In the opening chapter of her autobiography The Story of My Life, Helen Keller expresses the trepidation with which she entered the enterprise of relating the details of her life to an unknown audience. Keller, born deaf, mute, and blind, was taught to communicate by her famed teacher Anne Sullivan. It was a miraculous accomplishment given the extent of Helen’s disabilities. As remarkable, however, was her decision to review her life up to that point (she was only in her early 20’s when she produced the volume that was published in 1903). Living with no senses of sight or sound, Helen’s world was presumably limited. Sullivan’s determination to teach the young woman to communicate was instrumental in forging the character who would achieve worldwide fame. What makes Keller’s opening passage particularly poignant, therefore, was the fact of her growth as an individual and the commitment to author a memoir.
As is often the case when individuals set about the task of relating their life stories, there is a natural reluctance to expose the sometimes excessively revealing details that would otherwise have remained a mystery to the ages. Also, Keller was sufficiently wise as to the distortions of reality that might creep into the task at hand by virtue of her growth as a human and the tendency to view the past through a distorted lens. This was the point she was making when she wrote, “I find that fact and fancy look alike across the years that link the past with the present. The woman paints the child’s experiences in her fantasy.”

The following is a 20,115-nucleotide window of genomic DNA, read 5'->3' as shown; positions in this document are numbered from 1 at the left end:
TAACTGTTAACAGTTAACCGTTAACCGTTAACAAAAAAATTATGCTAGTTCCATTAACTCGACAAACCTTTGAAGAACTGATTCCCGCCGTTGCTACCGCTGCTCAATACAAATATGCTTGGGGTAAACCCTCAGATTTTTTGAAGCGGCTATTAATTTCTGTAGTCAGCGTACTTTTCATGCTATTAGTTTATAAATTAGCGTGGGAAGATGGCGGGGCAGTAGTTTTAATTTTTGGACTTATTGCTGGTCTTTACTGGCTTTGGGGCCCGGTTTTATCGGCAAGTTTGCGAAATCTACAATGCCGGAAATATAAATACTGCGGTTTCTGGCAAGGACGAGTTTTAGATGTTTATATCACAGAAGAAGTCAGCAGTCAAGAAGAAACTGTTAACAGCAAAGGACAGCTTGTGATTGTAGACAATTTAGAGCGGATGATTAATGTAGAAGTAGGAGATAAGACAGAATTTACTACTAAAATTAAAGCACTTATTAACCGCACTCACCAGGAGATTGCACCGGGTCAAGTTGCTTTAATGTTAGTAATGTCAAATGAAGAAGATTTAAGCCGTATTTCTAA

Even at the relatively tender age at which Keller produced The Story of My Life, she was cognizant of the importance of forgotten details and buried memories. Similarly, the innocence and naivete of youth provide perceptions of reality often at odds with those perceptions gleaned through the eyes of more mature adults. She knew that the life she related might conceivably have emerged slightly differently than the facts of her childhood.